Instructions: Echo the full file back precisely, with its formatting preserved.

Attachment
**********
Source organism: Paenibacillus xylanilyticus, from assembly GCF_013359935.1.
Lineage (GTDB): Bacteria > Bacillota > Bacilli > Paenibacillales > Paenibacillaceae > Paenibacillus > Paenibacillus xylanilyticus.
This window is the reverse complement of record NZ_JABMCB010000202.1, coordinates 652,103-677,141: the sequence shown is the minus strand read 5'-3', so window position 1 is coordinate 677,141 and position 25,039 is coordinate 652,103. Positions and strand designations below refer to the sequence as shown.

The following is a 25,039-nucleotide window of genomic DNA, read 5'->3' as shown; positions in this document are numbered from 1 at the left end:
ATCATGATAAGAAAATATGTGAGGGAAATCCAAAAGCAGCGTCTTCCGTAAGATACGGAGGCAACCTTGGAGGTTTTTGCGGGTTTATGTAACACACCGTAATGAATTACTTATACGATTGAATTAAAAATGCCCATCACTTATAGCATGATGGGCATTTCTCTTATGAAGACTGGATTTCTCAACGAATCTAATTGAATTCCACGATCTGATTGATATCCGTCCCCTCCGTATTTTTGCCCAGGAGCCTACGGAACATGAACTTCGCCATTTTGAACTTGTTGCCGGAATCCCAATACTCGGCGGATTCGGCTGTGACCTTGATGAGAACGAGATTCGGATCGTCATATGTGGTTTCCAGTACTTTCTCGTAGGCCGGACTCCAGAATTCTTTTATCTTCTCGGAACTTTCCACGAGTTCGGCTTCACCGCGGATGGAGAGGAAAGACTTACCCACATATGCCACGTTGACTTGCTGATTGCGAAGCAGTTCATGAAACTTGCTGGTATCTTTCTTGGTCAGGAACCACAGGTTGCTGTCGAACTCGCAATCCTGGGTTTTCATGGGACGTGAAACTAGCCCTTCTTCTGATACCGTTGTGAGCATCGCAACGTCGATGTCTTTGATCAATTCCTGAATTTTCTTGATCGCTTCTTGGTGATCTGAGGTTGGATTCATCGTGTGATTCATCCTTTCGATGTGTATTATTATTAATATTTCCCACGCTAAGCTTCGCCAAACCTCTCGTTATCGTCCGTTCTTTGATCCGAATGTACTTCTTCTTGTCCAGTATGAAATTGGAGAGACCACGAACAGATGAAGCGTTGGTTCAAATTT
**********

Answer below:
Source organism: Paenibacillus xylanilyticus, from assembly GCF_013359935.1.
Lineage (GTDB): Bacteria > Bacillota > Bacilli > Paenibacillales > Paenibacillaceae > Paenibacillus > Paenibacillus xylanilyticus.
This window is the reverse complement of record NZ_JABMCB010000202.1, coordinates 652,103-677,141: the sequence shown is the minus strand read 5'-3', so window position 1 is coordinate 677,141 and position 25,039 is coordinate 652,103. Positions and strand designations below refer to the sequence as shown.

The following is a 25,039-nucleotide window of genomic DNA, read 5'->3' as shown; positions in this document are numbered from 1 at the left end:
ATCATGATAAGAAAATATGTGAGGGAAATCCAAAAGCAGCGTCTTCCGTAAGATACGGAGGCAACCTTGGAGGTTTTTGCGGGTTTATGTAACACACCGTAATGAATTACTTATACGATTGAATTAAAAATGCCCATCACTTATAGCATGATGGGCATTTCTCTTATGAAGACTGGATTTCTCAACGAATCTAATTGAATTCCACGATCTGATTGATATCCGTCCCCTCCGTATTTTTGCCCAGGAGCCTACGGAACATGAACTTCGCCATTTTGAACTTGTTGCCGGAATCCCAATACTCGGCGGATTCGGCTGTGACCTTGATGAGAACGAGATTCGGATCGTCATATGTGGTTTCCAGTACTTTCTCGTAGGCCGGACTCCAGAATTCTTTTATCTTCTCGGAACTTTCCACGAGTTCGGCTTCACCGCGGATGGAGAGGAAAGACTTACCCACATATGCCACGTTGACTTGCTGATTGCGAAGCAGTTCATGAAACTTGCTGGTATCTTTCTTGGTCAGGAACCACAGGTTGCTGTCGAACTCGCAATCCTGGGTTTTCATGGGACGTGAAACTAGCCCTTCTTCTGATACCGTTGTGAGCATCGCAACGTCGATGTCTTTGATCAATTCCTGAATTTTCTTGATCGCTTCTTGGTGATCTGAGGTTGGATTCATCGTGTGATTCATCCTTTCGATGTGTATTATTATTAATATTTCCCACGCTAAGCTTCGCCAAACCTCTCGTTATCGTCCGTTCTTTGATCCGAATGTACTTCTTCTTGTCCAGTATGAAATTGGAGAGACCACGAACAGATGAAGCGTTGGTTCAAATTT